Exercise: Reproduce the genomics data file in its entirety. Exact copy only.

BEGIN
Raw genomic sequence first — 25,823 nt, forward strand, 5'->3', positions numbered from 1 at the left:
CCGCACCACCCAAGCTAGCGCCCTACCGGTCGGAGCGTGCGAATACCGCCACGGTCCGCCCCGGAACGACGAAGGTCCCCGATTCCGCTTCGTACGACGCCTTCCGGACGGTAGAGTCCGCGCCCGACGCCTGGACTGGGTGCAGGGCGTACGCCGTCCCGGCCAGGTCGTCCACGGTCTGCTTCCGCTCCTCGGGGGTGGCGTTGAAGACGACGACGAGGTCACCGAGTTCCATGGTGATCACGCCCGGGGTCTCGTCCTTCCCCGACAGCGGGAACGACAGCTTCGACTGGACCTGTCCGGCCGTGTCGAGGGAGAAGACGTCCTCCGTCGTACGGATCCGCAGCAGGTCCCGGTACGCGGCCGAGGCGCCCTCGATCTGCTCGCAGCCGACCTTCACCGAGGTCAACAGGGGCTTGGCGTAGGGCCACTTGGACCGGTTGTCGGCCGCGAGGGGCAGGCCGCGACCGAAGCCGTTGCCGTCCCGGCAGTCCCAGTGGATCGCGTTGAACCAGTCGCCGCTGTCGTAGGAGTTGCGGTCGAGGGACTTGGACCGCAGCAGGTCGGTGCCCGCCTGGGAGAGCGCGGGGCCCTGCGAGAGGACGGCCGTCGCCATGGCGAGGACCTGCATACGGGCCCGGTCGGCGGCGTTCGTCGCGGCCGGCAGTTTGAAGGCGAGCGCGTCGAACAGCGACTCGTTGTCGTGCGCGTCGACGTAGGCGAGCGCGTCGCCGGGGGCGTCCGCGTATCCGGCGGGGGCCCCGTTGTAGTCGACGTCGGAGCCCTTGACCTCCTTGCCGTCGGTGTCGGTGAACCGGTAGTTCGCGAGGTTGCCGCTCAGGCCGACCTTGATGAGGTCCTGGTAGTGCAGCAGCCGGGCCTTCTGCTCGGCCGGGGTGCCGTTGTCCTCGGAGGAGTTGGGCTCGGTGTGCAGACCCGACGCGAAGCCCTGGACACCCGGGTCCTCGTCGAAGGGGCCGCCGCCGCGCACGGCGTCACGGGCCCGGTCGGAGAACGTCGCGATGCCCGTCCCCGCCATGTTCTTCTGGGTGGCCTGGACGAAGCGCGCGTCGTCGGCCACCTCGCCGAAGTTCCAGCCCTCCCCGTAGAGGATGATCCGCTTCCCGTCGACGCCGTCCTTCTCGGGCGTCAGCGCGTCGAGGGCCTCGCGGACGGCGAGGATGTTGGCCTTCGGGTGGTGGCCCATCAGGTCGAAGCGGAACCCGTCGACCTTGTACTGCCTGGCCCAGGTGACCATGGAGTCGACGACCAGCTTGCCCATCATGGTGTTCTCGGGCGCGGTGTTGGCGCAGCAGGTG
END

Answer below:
Raw genomic sequence first — 25,823 nt, forward strand, 5'->3', positions numbered from 1 at the left:
CCGCACCACCCAAGCTAGCGCCCTACCGGTCGGAGCGTGCGAATACCGCCACGGTCCGCCCCGGAACGACGAAGGTCCCCGATTCCGCTTCGTACGACGCCTTCCGGACGGTAGAGTCCGCGCCCGACGCCTGGACTGGGTGCAGGGCGTACGCCGTCCCGGCCAGGTCGTCCACGGTCTGCTTCCGCTCCTCGGGGGTGGCGTTGAAGACGACGACGAGGTCACCGAGTTCCATGGTGATCACGCCCGGGGTCTCGTCCTTCCCCGACAGCGGGAACGACAGCTTCGACTGGACCTGTCCGGCCGTGTCGAGGGAGAAGACGTCCTCCGTCGTACGGATCCGCAGCAGGTCCCGGTACGCGGCCGAGGCGCCCTCGATCTGCTCGCAGCCGACCTTCACCGAGGTCAACAGGGGCTTGGCGTAGGGCCACTTGGACCGGTTGTCGGCCGCGAGGGGCAGGCCGCGACCGAAGCCGTTGCCGTCCCGGCAGTCCCAGTGGATCGCGTTGAACCAGTCGCCGCTGTCGTAGGAGTTGCGGTCGAGGGACTTGGACCGCAGCAGGTCGGTGCCCGCCTGGGAGAGCGCGGGGCCCTGCGAGAGGACGGCCGTCGCCATGGCGAGGACCTGCATACGGGCCCGGTCGGCGGCGTTCGTCGCGGCCGGCAGTTTGAAGGCGAGCGCGTCGAACAGCGACTCGTTGTCGTGCGCGTCGACGTAGGCGAGCGCGTCGCCGGGGGCGTCCGCGTATCCGGCGGGGGCCCCGTTGTAGTCGACGTCGGAGCCCTTGACCTCCTTGCCGTCGGTGTCGGTGAACCGGTAGTTCGCGAGGTTGCCGCTCAGGCCGACCTTGATGAGGTCCTGGTAGTGCAGCAGCCGGGCCTTCTGCTCGGCCGGGGTGCCGTTGTCCTCGGAGGAGTTGGGCTCGGTGTGCAGACCCGACGCGAAGCCCTGGACACCCGGGTCCTCGTCGAAGGGGCCGCCGCCGCGCACGGCGTCACGGGCCCGGTCGGAGAACGTCGCGATGCCCGTCCCCGCCATGTTCTTCTGGGTGGCCTGGACGAAGCGCGCGTCGTCGGCCACCTCGCCGAAGTTCCAGCCCTCCCCGTAGAGGATGATCCGCTTCCCGTCGACGCCGTCCTTCTCGGGCGTCAGCGCGTCGAGGGCCTCGCGGACGGCGAGGATGTTGGCCTTCGGGTGGTGGCCCATCAGGTCGAAGCGGAACCCGTCGACCTTGTACTGCCTGGCCCAGGTGACCATGGAGTCGACGACCAGCTTGCCCATCATGGTGTTCTCGGGCGCGGTGTTGGCGCAGCAGGTG